(I made a more recent post which basically replaces this one while doing a much more thorough analysis. Please read it instead of or in addition to this one.)
From my experience with use-based skill gain systems in Oblivion, Morrowind, and Darkfall, I’ve noticed that such systems are inferior. They should be avoided in favor of other approaches to skill-based advancement (as in Fallen Earth) and class/skill hybrid systems (like the one in Final Fantasy Tactics).
First, three gamist reasons why use-based skill gain is an inferior character advancement system:
The character can only be rewarded for a much narrower set of tasks. And that set of tasks is doing whatever action the player wants to level. It’s not clear how quest (or whatever kind of achievement system you want) rewards can fit into this framework. Use-based skill gain cuts out an important part of the incentive structure. In an RPG like Dungeons and Dragons, Dogs in the Vineyard, or Mousegard, combat isn’t an end, it’s a means towards surviving a precarious scenario. There are other means, such as parley, avoidance, and escape that serve that purpose just as well. With use-based skill gain, it becomes difficult to reward the player character for accomplishing anything except easily quantifiable combat and crafting tasks. This leads to gameplay focusing on direct combat and crafting, which narrows significantly the effective and beneficial conflict resolution methods.
Use-based skill gain leads to runaway positive feedback loops that restrict character growth and ability diversity. I kill using ability A so ability A becomes more powerful so I use ability A to kill stuff. This loop generates a second-order effect on skill growth. If you only have a few abilities that are strong enough to use against mobs that drop worthwhile loot, you’re going to use those abilities frequently leading to them becoming more effective and the farming being more efficient and worthwhile. In this way, characters are stuck using the same abilities because only certain abilities are day-to-day useful. But all the abilities are on a similar scale. The Illusion and Mysticism schools of magic were like this in Oblivion: they had some nifty effects, but they were largely composed of utility spells that you would never justifiably use enough to keep the skill level competitive with your melee skills or destruction magic.
Use-based skill gain encourages and rewards exploitation, macroing, and cheating. Some skills necessarily will be used less than others. By factors of hundreds. This forces designers to balance skill advancement against use. This problem cannot be solved. Designers need to measure skill-use frequencies and balance that frequency against how difficult advancement should be. But if a player wants to level a skill, he’s going to find ways to use it more than is reasonable, throwing these calculations off and leading to imbalance. If the player wants to level his buffing abilities, he is going to cast buff spells on everyone he sees if he’s nice, but more likely he’ll cast a buff on himself, then dispell it, and repeat those two actions until he has the desired skill level. Players will always seek to find safe ways to level skills, trivializing the advancement system—developers will always be behind in preventing this kind of behavior. Exploiting and macroing becomes the only way for an honest player to keep up. Darkfall’s EU server has fallen victim to this problem. Exploitation is always the most effective way of increasing skills and it breaks the balance of skill gain.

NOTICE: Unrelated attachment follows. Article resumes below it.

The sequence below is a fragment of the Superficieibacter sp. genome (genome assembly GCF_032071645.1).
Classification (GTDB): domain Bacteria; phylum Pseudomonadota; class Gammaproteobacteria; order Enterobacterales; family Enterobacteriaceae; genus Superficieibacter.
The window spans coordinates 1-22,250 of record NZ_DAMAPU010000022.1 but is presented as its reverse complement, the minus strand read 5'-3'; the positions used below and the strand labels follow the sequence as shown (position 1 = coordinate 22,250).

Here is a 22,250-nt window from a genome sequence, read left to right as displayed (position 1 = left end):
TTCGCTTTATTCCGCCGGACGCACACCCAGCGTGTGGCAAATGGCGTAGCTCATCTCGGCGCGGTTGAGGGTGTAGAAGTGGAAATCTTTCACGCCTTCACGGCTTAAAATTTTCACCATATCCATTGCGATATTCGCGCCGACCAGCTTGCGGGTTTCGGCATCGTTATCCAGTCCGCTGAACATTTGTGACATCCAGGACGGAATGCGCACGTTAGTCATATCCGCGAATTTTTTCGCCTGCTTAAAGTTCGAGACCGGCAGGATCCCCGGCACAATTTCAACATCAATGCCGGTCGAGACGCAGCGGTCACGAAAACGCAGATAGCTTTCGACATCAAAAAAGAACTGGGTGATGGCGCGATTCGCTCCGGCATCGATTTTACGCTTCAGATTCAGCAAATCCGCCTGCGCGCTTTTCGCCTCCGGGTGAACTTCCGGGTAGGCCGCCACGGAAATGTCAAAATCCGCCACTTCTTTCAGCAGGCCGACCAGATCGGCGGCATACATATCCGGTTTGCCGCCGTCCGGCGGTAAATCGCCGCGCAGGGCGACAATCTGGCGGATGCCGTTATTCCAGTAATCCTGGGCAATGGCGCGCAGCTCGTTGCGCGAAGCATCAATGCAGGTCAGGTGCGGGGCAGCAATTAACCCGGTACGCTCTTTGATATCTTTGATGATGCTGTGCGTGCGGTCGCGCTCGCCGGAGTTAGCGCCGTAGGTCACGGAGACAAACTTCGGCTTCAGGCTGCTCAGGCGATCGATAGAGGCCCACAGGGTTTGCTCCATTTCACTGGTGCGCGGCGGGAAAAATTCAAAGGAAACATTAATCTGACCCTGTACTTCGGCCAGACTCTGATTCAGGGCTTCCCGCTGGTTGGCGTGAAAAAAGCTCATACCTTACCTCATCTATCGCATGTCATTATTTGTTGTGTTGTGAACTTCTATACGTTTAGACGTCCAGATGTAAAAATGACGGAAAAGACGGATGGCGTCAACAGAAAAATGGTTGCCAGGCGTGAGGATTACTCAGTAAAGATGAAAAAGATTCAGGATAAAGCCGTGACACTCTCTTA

And one simulationist reason:
Use-based skill gain doesn’t make sense from an immersion/metaphor perspective either. People do not go out and put their life in direct danger to advance from novice to super-novice at using a sword. They spend years practicing with the weapon for several hours every day. The time spent practicing far outstrips that time spent in actual life-threatening struggle. When you’re engaged in combat where life is in the balance, the amount of skill you have when combat begins determines if you live or die. You’re focused on survival, not on dinging 34 on your sword skill. Certainly you will learn from direct combat, but not even a tenth the amount you learned from training since you were the age of 10.
Use-based skill gain should be avoided for primarily these four reasons. As a mechanic, I thought it was a great idea before I played games that implemented it. Now I don’t see a reason to go with use-based skill gain over a different skill-based advancement system, such as purchasing skill levels with XP or some other broader resource.